Aerojet Rocketdyne, a subsidiary of Aerojet Rocketdyne Holdings, Inc. (NYSE:AJRD), successfully completed their test campaign of a fuel boost kick pump at its Sacramento, California, facility as part of the US Air Force Research Laboratory (AFRL) Hydrocarbon Boost Technology Demonstrator (HBTD) program.
This device, as part of the engine turbomachinery, is the first full-scale engine component to be tested on the program. Aerojet Rocketdyne tested the pump units at full power to provide key insights for future engines that use the oxygen-rich staged combustion (ORSC) engine cycle.
The HBTD program is developing key technologies for rocket engines that employ an ORSC engine cycle – the same cycle that is used for the Aerojet Rocketdyne AR1 engine – a potential replacement engine for the Russian RD-180. The reusable HBTD demonstrator engine is a 250,000 lbf thrust class engine that is capable of up to 100 flights, and features high-performance, long-life technologies and modern materials.
Joe Burnett, Aerojet Rocketdyne program manager of the Hydrocarbon Boost Technology Demonstrator program. reported that throughout testing last fall, the company steadily increased the speed of the pump; starting with bump tests to verify the pump was behaving as the firm predicted. The device has been successfully operated multiple times at full power, which is over 75,000 rpm; the fastest speed for any hydrocarbon pump to date. The sheer amount of data being gathered will help the rocket engine community better understand this pump, and its capabilities, when integrated into the turbomachinery assembly in the near future. Having completed testing on two units also gives us some insight to pump-to-pump variability as well.”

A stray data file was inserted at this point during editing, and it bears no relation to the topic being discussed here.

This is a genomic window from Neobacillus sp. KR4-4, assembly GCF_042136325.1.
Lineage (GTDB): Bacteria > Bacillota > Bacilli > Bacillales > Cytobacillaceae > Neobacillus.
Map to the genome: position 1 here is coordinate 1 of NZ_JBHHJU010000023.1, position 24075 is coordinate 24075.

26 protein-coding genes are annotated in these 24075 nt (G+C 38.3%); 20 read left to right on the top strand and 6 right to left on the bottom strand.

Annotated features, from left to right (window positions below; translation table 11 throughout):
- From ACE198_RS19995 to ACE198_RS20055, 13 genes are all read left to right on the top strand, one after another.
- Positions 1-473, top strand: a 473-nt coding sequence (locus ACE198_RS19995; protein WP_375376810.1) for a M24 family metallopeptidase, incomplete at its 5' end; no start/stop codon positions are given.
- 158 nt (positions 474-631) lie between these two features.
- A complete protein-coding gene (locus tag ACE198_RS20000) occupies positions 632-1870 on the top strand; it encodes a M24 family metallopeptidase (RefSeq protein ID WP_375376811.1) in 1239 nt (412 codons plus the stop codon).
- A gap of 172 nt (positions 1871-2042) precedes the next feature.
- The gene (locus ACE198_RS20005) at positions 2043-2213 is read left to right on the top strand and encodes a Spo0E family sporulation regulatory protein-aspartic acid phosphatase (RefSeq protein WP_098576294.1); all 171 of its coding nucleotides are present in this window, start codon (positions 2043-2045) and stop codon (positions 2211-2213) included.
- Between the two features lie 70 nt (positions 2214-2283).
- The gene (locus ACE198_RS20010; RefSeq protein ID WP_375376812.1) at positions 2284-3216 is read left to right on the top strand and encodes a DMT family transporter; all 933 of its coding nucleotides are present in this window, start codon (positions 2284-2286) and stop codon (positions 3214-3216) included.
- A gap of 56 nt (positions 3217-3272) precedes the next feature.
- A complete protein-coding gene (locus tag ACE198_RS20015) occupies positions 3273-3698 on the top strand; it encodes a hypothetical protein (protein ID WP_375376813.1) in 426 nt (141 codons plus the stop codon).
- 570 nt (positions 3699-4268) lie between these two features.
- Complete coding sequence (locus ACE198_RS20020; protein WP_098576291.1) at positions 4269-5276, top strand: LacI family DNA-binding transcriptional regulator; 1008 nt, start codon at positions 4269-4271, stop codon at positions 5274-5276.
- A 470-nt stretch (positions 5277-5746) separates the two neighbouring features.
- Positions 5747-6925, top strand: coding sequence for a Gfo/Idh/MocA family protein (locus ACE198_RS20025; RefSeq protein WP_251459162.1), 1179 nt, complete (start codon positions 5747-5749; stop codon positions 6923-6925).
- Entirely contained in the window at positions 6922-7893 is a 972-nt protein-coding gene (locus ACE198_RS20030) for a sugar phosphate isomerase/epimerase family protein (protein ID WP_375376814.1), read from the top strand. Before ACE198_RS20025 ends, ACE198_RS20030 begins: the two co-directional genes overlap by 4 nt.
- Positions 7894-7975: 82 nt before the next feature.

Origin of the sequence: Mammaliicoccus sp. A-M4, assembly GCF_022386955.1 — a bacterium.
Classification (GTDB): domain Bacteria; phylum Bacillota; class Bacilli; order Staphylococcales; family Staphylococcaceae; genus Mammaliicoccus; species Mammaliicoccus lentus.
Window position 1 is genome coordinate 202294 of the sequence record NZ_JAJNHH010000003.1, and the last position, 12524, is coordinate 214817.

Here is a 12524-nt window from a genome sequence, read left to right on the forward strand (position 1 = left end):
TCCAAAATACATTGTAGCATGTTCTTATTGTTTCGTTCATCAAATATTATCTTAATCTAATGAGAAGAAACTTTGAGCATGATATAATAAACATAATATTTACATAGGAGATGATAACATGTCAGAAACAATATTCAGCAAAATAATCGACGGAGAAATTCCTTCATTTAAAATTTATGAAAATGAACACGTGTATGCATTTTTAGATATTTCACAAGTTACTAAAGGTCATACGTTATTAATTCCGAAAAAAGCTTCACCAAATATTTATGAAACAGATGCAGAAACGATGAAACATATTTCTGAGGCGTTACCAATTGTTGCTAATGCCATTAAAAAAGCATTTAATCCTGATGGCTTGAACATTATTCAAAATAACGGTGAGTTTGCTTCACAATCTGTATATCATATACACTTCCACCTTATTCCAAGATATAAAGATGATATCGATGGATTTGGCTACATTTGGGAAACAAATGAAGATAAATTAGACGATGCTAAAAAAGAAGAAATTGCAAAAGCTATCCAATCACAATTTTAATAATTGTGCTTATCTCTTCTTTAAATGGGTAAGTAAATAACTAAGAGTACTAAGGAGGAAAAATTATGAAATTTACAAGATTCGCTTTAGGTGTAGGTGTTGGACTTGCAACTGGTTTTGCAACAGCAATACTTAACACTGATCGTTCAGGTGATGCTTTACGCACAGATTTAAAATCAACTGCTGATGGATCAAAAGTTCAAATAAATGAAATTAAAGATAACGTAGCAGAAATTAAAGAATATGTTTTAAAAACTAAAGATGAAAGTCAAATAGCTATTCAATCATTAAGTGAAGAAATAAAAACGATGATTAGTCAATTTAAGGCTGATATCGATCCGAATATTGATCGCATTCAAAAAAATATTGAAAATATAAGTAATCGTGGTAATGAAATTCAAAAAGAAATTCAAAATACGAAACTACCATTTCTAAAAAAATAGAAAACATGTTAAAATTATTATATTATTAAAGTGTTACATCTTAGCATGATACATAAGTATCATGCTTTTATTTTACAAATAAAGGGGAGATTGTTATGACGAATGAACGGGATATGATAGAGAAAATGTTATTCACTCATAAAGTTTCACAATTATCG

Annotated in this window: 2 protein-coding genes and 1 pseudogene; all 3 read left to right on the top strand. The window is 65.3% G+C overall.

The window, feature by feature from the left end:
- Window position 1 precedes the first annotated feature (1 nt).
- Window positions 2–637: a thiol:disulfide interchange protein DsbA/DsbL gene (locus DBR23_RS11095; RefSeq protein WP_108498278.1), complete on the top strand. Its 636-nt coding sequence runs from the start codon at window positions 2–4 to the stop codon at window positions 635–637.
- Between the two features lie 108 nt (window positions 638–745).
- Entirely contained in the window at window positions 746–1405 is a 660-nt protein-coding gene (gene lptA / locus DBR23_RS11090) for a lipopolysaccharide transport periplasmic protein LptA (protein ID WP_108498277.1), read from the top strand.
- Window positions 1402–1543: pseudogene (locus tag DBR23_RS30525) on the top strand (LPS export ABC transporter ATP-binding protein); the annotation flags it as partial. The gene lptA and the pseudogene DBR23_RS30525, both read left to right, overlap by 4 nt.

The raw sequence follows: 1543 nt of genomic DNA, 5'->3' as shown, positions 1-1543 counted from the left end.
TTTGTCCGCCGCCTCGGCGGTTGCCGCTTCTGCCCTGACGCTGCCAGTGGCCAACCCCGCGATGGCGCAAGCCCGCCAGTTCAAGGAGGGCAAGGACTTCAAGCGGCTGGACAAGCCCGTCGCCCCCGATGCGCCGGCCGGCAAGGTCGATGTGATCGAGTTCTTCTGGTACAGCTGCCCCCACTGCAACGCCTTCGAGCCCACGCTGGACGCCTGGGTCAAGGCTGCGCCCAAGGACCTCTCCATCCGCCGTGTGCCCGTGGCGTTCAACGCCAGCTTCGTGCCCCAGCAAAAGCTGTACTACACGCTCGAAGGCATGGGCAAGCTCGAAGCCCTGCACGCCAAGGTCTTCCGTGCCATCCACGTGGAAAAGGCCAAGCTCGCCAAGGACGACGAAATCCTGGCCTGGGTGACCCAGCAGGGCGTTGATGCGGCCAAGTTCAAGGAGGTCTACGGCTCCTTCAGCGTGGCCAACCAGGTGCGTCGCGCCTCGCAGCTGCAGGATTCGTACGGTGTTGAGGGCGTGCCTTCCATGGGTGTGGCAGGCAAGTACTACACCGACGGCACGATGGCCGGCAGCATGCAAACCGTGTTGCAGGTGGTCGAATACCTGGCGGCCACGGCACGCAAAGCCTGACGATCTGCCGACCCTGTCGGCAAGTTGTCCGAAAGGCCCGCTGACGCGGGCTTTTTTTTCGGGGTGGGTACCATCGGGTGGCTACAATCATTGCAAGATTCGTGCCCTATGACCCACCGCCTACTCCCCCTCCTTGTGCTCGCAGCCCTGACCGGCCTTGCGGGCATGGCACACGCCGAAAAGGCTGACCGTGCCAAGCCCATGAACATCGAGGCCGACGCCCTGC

Eileen Drake, Aerojet Rocketdyne CEO and president, added that the Hydrocarbon Boost Technology Demonstrator program is key to enabling our country to demonstrate a state-of-the-art ORSC engine with components that include modern materials that are built using advanced manufacturing techniques. What is being learned through this program will be instrumental as other engines, such as the AR1 engine, are developed using this same engine cycle.”
The AFRL Rocket Lab is the singular space and missile propulsion R&D organization for the Air Force. As part of the Aerospace Systems directorate of AFRL, its mandate is to lead, discover, develop and transition rocket propulsion technologies to the Air Force, industry, and the Nation to maintain the US’s space supremacy. Performing activities from basic research through in-house work and academia up to full scale technology demonstrators through R&D contracts, the AFRL Rocket Lab pursues technology solutions to current and future challenges .